"The center will create, if you will, an acupuncture map of the country, so that if there is a fire in a railroad tunnel in Baltimore, we know the Internet slows down in Chicago," Clarke told a gathering of high-tech executives at the Business Software Alliance's first Global Tech Summit.
The simulation is another attempt by the federal government to secure the nation's sprawling telecommunications networks in the wake of the Sept. 11 hijacking attacks that killed 3,600 in New York and Washington.
I'm not sure what Richard Clarke is up to, or exactly what this would
accomplish because it is going to require a hard decision afterwards,
which I'm not sure we are really prepared to make.
The US Government prepared a similar study of the public telephone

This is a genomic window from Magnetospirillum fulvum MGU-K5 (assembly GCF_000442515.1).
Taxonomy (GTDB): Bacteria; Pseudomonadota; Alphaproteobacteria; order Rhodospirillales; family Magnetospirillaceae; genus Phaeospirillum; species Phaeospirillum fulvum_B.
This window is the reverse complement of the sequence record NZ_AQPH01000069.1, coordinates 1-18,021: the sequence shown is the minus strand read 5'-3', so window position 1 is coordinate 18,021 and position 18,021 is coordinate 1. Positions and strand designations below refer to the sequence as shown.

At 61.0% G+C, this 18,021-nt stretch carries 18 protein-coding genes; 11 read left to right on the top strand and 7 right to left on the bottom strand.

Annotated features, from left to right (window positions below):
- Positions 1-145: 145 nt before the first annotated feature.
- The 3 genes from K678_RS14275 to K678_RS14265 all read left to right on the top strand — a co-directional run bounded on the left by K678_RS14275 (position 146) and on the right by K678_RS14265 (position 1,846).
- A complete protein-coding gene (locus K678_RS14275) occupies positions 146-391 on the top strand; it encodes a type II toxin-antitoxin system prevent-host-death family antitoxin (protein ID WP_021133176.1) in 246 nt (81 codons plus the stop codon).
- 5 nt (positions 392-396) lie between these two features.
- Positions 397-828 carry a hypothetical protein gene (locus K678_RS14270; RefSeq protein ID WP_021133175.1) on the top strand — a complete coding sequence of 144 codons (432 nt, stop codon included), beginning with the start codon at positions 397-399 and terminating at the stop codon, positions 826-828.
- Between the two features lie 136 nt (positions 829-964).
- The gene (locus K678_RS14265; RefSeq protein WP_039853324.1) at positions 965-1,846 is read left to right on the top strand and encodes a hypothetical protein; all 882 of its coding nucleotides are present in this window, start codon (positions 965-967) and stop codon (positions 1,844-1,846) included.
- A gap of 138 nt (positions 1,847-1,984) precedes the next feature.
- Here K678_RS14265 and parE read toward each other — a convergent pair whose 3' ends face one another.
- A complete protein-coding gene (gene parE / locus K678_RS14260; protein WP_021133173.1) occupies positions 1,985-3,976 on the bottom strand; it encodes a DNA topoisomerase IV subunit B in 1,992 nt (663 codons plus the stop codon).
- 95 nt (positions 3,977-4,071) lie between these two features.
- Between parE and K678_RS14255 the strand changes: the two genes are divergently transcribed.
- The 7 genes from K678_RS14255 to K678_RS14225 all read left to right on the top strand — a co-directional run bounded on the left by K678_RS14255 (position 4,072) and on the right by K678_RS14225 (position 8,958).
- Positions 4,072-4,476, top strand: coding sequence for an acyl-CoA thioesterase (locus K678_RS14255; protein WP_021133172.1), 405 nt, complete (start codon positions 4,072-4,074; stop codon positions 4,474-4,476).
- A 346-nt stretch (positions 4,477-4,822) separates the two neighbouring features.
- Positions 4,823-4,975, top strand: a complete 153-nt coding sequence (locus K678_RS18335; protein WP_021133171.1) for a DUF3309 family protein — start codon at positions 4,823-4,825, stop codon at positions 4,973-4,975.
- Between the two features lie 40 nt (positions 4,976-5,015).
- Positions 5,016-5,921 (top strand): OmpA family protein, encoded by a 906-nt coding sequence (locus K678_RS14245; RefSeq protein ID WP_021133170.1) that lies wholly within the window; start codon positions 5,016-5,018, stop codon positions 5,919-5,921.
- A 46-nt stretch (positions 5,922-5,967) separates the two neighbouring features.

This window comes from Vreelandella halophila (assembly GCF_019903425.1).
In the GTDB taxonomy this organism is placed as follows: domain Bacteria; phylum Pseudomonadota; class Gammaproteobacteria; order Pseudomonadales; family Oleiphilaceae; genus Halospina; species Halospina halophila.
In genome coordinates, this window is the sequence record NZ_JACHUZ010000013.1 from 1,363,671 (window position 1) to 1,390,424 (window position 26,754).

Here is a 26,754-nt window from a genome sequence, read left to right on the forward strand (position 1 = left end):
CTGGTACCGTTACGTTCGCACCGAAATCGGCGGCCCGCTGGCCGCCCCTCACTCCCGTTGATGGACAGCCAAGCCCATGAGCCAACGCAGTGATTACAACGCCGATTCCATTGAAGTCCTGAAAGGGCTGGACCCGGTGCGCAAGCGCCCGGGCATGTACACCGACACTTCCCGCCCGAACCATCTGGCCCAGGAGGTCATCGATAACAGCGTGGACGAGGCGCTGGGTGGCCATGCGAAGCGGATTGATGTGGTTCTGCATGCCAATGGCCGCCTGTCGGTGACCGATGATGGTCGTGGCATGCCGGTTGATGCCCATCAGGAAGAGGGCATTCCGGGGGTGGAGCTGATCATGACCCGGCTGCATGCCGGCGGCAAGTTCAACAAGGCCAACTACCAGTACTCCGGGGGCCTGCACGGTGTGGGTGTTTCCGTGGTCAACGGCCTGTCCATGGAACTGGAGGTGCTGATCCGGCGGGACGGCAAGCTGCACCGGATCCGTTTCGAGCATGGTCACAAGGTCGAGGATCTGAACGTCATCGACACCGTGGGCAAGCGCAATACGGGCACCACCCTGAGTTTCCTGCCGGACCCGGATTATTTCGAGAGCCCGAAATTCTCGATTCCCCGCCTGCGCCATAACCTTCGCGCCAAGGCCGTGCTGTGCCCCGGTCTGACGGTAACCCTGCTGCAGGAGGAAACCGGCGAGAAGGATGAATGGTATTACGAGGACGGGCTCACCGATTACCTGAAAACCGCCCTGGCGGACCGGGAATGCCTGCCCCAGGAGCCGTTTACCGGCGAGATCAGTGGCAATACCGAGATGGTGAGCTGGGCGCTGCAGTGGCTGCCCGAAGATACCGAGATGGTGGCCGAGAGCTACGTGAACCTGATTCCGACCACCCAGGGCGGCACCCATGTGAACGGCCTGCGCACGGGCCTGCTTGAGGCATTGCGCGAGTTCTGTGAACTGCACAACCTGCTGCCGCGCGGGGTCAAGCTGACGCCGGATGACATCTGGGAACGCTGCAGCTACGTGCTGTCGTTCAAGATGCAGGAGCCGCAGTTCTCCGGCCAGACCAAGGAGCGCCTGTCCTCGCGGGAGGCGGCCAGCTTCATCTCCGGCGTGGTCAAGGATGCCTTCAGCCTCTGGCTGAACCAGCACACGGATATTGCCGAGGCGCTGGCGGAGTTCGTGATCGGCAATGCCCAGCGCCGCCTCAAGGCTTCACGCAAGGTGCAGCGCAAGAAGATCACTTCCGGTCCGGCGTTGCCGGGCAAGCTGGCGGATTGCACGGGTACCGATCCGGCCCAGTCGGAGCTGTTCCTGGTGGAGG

system about a decade ago. Reportedly it identified several
vulnerabilities in the public telephone system. Since then lots of
competitors built out new networks. But things haven't gotten better.
Its hard because the vulnerability occurs not because someone did
anything wrong. So who do you tell to fix the problem? And in
reality, its not a carrier problem, but with the customers. Do you
publish the maps so every customer can check their own circuits?
The strange thing is most industry insiders already know about
the problems. Its a bit like paying for an expensive study to
tell you Washington DC traffic will be a mess if there is a
problem on the Woodrow Wilson Bridge. Just ask anyone in Washington
DC, they'll tell you that for free. Well, maybe not anyone, I'm
sure some beltway bandits will charge the government $100 million
of a 10 year traffic study.
If I invited a group of engineers from the top 50 ISPs together, I'd
wager they would identify nearly the same vulnerabilities in each of
their networks. But I'm also certain we could only do it under
NDA, and no one would ever find out.